From: David Abrahams (dave_at_[hidden])
Date: 2003-02-10 08:41:40
"Peter Dimov" <pdimov_at_[hidden]> writes:
> David Abrahams wrote:
>> "William E. Kempf" <wekempf_at_[hidden]> writes:
>>> David Abrahams said:
>>>> No, my fault. Syntactically, I should've written this:
>>>> async_call<int> f(create_thread(), bind(g,1,2));
>>>> int r = f();
>>> Do you want it to be "int r = f();" or just "int r = f;" or even
>>> "int r = f.result();" or similar?
>> My other message makes it clear (I hope) that I want what I wrote
> Are you sure that you really want the above? Or are you speculating that you
> might want something like the above in a hypothetical situation that you
> haven't encountered yet but you might in the future?
OK, you caught me out. It's the latter.
>>> The f() syntax makes it look like you're invoking the call at that
>>> point, when in reality the call was invoked in the construction of
>> You're just invoking a function to get the result. f itself is not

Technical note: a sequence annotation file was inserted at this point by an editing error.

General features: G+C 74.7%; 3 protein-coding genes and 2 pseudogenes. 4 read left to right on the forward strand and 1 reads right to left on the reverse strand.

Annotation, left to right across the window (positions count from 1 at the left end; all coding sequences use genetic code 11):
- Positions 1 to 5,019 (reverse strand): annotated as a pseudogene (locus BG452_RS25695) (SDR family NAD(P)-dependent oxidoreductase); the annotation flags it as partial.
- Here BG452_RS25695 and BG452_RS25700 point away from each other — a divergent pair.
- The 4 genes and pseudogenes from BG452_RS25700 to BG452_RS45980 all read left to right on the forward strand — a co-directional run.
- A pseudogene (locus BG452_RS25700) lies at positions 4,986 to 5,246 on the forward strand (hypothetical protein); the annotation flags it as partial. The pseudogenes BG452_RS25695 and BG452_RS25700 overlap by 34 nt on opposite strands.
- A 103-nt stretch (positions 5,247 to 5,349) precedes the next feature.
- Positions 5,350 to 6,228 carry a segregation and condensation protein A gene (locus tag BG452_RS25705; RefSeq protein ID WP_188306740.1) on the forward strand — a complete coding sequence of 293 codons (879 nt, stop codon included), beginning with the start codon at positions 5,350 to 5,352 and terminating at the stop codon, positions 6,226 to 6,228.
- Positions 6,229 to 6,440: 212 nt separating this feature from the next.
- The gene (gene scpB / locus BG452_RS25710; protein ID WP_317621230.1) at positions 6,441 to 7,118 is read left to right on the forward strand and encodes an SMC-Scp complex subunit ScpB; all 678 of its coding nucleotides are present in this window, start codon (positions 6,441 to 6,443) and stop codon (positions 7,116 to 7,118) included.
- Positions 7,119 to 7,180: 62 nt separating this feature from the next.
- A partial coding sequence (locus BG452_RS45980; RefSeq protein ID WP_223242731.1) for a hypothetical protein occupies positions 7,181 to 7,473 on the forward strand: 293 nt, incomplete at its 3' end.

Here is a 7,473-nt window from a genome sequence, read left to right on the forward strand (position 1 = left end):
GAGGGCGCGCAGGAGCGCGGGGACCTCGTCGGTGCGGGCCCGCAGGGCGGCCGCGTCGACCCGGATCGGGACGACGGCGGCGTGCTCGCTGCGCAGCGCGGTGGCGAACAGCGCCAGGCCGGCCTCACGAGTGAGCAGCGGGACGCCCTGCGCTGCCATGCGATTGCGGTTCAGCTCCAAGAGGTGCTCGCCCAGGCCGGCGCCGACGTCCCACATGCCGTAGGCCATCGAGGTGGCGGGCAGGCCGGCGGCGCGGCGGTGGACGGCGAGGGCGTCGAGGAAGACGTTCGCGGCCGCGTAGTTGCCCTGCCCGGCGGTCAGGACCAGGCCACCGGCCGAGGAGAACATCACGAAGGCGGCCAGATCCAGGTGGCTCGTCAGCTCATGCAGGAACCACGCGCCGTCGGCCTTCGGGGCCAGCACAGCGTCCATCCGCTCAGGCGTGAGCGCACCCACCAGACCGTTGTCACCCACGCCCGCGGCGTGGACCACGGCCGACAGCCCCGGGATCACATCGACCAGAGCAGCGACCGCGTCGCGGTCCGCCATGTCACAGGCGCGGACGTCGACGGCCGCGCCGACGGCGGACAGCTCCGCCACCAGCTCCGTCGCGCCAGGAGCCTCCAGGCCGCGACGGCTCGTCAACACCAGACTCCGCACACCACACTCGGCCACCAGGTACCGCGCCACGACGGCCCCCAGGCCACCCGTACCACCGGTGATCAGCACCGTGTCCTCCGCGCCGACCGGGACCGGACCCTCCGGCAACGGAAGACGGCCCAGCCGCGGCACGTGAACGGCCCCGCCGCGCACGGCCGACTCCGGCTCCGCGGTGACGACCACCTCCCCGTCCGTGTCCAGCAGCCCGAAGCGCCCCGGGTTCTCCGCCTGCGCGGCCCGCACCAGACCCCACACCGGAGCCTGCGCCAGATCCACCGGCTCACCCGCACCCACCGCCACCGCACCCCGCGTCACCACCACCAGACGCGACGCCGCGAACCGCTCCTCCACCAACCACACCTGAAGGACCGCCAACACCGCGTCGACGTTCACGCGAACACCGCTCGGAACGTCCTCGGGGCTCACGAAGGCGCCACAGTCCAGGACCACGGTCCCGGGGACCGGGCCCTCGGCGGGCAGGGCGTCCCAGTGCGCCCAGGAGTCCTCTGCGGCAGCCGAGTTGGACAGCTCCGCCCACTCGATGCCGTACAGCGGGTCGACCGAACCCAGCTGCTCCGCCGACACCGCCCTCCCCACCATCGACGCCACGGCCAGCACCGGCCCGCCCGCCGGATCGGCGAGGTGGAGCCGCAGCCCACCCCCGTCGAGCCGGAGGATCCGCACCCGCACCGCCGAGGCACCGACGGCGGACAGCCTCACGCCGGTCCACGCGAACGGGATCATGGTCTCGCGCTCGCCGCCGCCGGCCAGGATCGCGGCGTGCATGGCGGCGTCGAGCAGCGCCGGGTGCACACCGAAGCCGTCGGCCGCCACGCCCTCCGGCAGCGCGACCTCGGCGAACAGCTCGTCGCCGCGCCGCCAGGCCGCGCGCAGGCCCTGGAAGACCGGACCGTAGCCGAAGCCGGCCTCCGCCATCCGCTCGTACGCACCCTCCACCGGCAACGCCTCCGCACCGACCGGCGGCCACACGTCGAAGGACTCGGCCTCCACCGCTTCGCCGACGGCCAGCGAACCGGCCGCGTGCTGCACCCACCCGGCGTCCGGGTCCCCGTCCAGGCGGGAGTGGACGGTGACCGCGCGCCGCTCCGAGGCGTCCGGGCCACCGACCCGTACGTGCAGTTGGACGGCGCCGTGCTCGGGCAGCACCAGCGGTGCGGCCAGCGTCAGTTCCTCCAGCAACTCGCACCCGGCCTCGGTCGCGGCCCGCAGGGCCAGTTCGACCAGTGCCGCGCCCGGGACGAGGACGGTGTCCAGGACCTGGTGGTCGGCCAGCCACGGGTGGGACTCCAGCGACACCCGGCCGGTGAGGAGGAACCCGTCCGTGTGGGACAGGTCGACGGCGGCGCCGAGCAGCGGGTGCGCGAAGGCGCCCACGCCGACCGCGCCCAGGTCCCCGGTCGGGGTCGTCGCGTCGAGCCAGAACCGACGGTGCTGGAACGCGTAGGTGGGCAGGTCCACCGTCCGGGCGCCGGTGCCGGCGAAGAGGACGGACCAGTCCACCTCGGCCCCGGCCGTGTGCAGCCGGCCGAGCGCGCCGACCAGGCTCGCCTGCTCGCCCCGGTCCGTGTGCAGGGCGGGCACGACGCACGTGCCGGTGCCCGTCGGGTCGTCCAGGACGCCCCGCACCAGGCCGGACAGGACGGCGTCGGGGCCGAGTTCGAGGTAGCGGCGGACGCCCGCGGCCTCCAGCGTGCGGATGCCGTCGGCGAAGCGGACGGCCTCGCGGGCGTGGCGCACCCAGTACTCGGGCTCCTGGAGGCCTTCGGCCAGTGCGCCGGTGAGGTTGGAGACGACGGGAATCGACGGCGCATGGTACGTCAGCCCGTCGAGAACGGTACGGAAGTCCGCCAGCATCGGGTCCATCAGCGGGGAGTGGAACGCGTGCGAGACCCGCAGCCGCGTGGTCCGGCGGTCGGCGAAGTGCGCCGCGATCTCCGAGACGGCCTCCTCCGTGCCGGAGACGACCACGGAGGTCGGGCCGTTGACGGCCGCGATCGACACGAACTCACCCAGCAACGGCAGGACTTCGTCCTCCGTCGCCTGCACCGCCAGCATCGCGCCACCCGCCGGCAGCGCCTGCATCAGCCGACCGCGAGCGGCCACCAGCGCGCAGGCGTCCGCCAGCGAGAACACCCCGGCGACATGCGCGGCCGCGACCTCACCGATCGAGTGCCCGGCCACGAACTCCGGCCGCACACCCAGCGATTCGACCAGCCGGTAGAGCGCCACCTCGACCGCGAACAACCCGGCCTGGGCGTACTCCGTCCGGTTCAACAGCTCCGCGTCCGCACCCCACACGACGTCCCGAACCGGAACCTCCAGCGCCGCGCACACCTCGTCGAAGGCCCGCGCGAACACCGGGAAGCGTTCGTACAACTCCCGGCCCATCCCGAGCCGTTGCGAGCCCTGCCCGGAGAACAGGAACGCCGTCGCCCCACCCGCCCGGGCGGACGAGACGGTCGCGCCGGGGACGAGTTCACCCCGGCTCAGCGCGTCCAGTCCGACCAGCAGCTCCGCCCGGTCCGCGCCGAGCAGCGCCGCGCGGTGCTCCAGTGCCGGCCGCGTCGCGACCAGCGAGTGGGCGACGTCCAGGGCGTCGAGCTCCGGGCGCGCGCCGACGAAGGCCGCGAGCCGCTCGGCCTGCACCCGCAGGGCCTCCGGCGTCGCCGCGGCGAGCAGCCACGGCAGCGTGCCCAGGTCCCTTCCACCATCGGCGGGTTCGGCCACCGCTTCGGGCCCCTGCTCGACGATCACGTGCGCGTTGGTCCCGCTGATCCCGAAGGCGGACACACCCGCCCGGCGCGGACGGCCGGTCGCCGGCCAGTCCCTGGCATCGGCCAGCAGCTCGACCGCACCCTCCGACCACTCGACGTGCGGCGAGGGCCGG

>> the result, so I don't want to use implicit conversion, and f.result()
>> does not let f behave polymorphically in a functional programming
> f does not behave polymorphically, or rather, its polymorphic behavior isn't
> useful. In the generic contexts I'm familiar with, generators are only used
> to produce a sequence of values.
> I am not saying that this is never useful, but syntax should target the
> typical scenario, not corner cases.
Agreed. I suppose that you'll say it doesn't target the typical
scenario because of its confusability. I wouldn't argue. Any other
> It makes a lot more sense (to me) to reserve operator() for the Runnable
> concept, since that's what Boost.Threads currently uses.
And prevent any other concepts from using operator()? Surely you
don't mean that.
-- Dave Abrahams Boost Consulting www.boost-consulting.com
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